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Discussion Starter #1 (Edited)
Theoretically towing shouldn't wear out transmission. If more power is needed (pedal pushed more), transmission will switch to lower gear (it is like driving up hill).
If torque converter is locked, ATF flow should be the same, towing or not. The only way to overheat transmission is to keep it in mode of gear switching more often than usually (city driving?)
Transmission clutches designed to transfer more torque than engine can provide.
Any ideas about it?
I am still thinking about getting AWD Pilot for towing (once a month or so)
 

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Theoretically towing shouldn't wear out transmission.

It won't wear it out outright, but it does increase wear on it. More torque is needed to accelerate both vehicle and trailer. While the torque converter is unlocked, the heat created in the transmission fluid is greater because there is more mechanical work being done on the fluid to get that additional torque. That's why towing packages usually have additional transmission oil coolers to lose that extra heat. The clutches slip slightly as they engage, when towing they will slip more which wears the friction material faster, not to mention adding more heat as they slip. The gears have to absorb the additional torque, so there's more load on their teeth. Bearings have more load on them, and although the fluid lubricates them, more wear is inevitable.
 

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If torque converter is locked, ATF flow should be the same, towing or not.
Possibly true. But the TC will lock less frequently or for shorter periods of time when towing, especially on hills.


The only way to overheat transmission is to keep it in mode of gear switching more often than usually (city driving?)
No. I got close to overheating mine on an extended (12 mile) 6.3% uphill grade in summer, even with no gear changes (stayed in D3, & monitored with OB2 scanner). Torque converter apparently not locked in this condition, even though the speed & load were very consistent.

You can minimize wear on the clutches by accelerating slowly (towing or not), as it minimizes torque required, or choosing routes that require less stops or speed changes. Don't be dissuaded from towing, as long as you are not overdoing it (weight, hills, etc.). Every tow vehicle has its limits. I'll soon be putting a bigger ATF cooler on mine, as I'll be climbing mountains with a trailer again soon. With good care, I expect the tranny to last longer than most.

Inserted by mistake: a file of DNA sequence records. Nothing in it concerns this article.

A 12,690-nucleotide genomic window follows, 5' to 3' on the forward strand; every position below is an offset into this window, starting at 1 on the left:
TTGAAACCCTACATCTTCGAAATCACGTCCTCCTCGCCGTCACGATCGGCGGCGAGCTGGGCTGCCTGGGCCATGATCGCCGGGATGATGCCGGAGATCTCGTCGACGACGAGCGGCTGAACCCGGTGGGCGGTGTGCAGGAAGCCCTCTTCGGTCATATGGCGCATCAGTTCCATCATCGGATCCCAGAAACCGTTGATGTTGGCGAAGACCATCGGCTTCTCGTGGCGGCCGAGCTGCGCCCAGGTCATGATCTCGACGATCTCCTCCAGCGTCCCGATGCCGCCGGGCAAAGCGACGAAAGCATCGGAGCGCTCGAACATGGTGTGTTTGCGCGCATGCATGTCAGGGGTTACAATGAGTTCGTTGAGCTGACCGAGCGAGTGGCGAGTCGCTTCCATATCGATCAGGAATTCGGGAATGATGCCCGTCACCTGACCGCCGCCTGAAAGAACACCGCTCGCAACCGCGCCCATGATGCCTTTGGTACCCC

If anyone has good information about what can be done (how to drive) to maximize TC lock, I'd seriously love to know. I'm still learning myself. Also, is there any way to monitor whether or not the TC is locked using an OBD2 Bluetooth scanner?
 

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Is it supposed to lock in D3 at all?
 

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I THOUGHT it would lock in any gear if there was either a low-load on the drivetrain or consistent load such that it didn't feel the need to shift, but I was apparently wrong. Is there any info from Honda about this?
 

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Theoretically towing shouldn't wear out transmission.
Just wrong.
Think about this, adding another 1000lbs to your vehicle. The gears in the transmission are seeing more load. Higher load means higher stress. Ever heard of fatigue failure?
Simple test. Have a rod you can apply a load to the center. Spin the rod. At a very low load, it can spin forever without breaking, as you add weight, the number of revs til failure decrease. This is fatigue failure. The same happens in the gears and shafts of a transmission.
The extra load also causes more heat because of the TC slipping the clutch. This is where the heat comes from. But guess what, it also wears out the clutch.

Towing 100% theoretically and actually wears out transmission faster.
 

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I THOUGHT it would lock in any gear if there was either a low-load on the drivetrain or consistent load such that it didn't feel the need to shift, but I was apparently wrong. Is there any info from Honda about this?
Best person to chime in on this is XGS :p
 

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no no no ok guys ...just put a v8 in and mate with a 4L65E updated transmission ... No more towing issues

And yes they do exist a 3.5 v8 manufactured in cali until 2011

https://en.wikipedia.org/wiki/Honda_Indy_V8
 

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So to summarize, of course towing or even having high payload in the vehicle wear on a transmission faster than normal driving. Increased loading on the various parts to get more weight moving as well as the increased heat from the fluid having to work harder to multiply torque when the converter is not locked both work to wear components.

If you are concerned about this get a OBD2 port scanner and keep it up while towing, keep your trans fluid fresh and don't let it overheat.
 
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